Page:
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Sharing the culture of hunting with a younger generation

By Nicole Blanchard Idaho Statesman

BOISE – At 6 a.m. in mid-January, a trio of hunters sat cloaked in layers of camouflage, waiting for first light when they could begin shooting during what would likely be one of the final duck hunts of the year.

With an hour before the hunt could begin, their decoys already floating in the water, the particle board duck blind disguised by sheaves of reeds and grasses, Brad Brooks, Ian Malepeai and Becca Aceto passed the minutes with fowl-focused conversation.

Aceto, who began hunting only recently, said she’d hunted nearby a few days prior with decent luck. Snowflakes started to flurry, and the hunters, cautiously optimistic, hunkered down with their eyes to the sky.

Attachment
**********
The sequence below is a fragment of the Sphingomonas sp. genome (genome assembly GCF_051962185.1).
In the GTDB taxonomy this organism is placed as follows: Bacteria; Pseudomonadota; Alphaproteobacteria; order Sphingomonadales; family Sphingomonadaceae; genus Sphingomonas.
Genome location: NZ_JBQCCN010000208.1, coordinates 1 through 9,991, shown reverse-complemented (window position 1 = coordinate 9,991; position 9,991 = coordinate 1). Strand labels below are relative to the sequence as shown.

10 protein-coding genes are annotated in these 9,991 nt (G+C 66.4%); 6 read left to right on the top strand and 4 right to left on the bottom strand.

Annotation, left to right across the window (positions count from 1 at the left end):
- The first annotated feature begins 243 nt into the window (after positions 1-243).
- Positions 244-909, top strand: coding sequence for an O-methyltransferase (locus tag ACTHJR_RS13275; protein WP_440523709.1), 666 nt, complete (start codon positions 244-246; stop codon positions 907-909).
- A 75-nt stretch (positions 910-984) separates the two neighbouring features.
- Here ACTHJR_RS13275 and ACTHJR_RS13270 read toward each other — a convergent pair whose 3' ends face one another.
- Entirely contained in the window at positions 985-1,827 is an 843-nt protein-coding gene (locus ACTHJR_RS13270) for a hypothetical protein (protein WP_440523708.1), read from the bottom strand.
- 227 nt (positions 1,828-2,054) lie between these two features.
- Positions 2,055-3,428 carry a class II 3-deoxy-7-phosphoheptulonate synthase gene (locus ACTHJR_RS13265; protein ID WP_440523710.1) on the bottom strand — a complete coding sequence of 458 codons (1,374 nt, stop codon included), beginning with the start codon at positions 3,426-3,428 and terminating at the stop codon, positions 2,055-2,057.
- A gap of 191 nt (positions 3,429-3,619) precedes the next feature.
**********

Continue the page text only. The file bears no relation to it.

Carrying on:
Brooks, 36, has hunted at the Bruneau-area blind since he was a teenager growing up in Meridian. Malepeai, who grew up in Pocatello, also has spent decades hunting deer, waterfowl and chukar. Both learned the tradition from their fathers, something that’s become less and less common in recent decades.

Across the country, the number of hunters has steadily decreased in the last 50 years thanks to urbanization and a shift in tradition. To an extent, Idaho has bucked the trend but it’s becoming clear that something has to change – maybe the hunters themselves.

By the numbers

For the first time in its 120-year history, Idaho Fish and Game has a marketing department – created last year – and as the department’s director, Malepeai’s task is to help hunting continue to thrive in Idaho.

“In the past, state agencies didn’t have a marketing problem,” Malepeai said. “They didn’t need to market.”

That’s because existing hunters were doing the work for them. Mentoring has long been the primary way new hunters pick up the practice, just like Brooks and Malepeai did.